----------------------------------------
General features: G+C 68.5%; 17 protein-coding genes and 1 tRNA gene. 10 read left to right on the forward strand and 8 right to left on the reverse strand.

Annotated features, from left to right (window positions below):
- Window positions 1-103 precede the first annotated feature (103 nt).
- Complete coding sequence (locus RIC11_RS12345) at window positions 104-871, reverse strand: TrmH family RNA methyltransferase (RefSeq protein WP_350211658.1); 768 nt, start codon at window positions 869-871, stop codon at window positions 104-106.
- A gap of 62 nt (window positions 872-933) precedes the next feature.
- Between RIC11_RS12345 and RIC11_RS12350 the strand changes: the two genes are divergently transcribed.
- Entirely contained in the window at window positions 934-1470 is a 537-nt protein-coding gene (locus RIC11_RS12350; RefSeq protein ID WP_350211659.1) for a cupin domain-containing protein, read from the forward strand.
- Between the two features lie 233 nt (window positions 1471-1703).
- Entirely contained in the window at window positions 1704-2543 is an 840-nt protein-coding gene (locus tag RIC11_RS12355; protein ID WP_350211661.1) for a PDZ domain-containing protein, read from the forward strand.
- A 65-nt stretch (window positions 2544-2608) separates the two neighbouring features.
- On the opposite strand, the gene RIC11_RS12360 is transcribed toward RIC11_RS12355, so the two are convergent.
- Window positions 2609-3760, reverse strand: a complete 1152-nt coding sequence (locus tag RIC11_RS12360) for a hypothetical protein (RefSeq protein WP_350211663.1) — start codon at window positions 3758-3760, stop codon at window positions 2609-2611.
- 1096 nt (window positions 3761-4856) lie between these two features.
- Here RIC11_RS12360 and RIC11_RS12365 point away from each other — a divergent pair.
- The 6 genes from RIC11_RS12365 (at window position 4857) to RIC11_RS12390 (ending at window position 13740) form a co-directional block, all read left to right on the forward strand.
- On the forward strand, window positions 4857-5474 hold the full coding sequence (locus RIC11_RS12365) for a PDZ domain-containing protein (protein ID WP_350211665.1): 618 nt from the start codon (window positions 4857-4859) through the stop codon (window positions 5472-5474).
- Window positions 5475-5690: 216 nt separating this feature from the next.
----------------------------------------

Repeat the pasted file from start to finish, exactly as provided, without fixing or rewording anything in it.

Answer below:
General features: G+C 68.5%; 17 protein-coding genes and 1 tRNA gene. 10 read left to right on the forward strand and 8 right to left on the reverse strand.

Annotated features, from left to right (window positions below):
- Window positions 1-103 precede the first annotated feature (103 nt).
- Complete coding sequence (locus RIC11_RS12345) at window positions 104-871, reverse strand: TrmH family RNA methyltransferase (RefSeq protein WP_350211658.1); 768 nt, start codon at window positions 869-871, stop codon at window positions 104-106.
- A gap of 62 nt (window positions 872-933) precedes the next feature.
- Between RIC11_RS12345 and RIC11_RS12350 the strand changes: the two genes are divergently transcribed.
- Entirely contained in the window at window positions 934-1470 is a 537-nt protein-coding gene (locus RIC11_RS12350; RefSeq protein ID WP_350211659.1) for a cupin domain-containing protein, read from the forward strand.
- Between the two features lie 233 nt (window positions 1471-1703).
- Entirely contained in the window at window positions 1704-2543 is an 840-nt protein-coding gene (locus tag RIC11_RS12355; protein ID WP_350211661.1) for a PDZ domain-containing protein, read from the forward strand.
- A 65-nt stretch (window positions 2544-2608) separates the two neighbouring features.
- On the opposite strand, the gene RIC11_RS12360 is transcribed toward RIC11_RS12355, so the two are convergent.
- Window positions 2609-3760, reverse strand: a complete 1152-nt coding sequence (locus tag RIC11_RS12360) for a hypothetical protein (RefSeq protein WP_350211663.1) — start codon at window positions 3758-3760, stop codon at window positions 2609-2611.
- 1096 nt (window positions 3761-4856) lie between these two features.
- Here RIC11_RS12360 and RIC11_RS12365 point away from each other — a divergent pair.
- The 6 genes from RIC11_RS12365 (at window position 4857) to RIC11_RS12390 (ending at window position 13740) form a co-directional block, all read left to right on the forward strand.
- On the forward strand, window positions 4857-5474 hold the full coding sequence (locus RIC11_RS12365) for a PDZ domain-containing protein (protein ID WP_350211665.1): 618 nt from the start codon (window positions 4857-4859) through the stop codon (window positions 5472-5474).
- Window positions 5475-5690: 216 nt separating this feature from the next.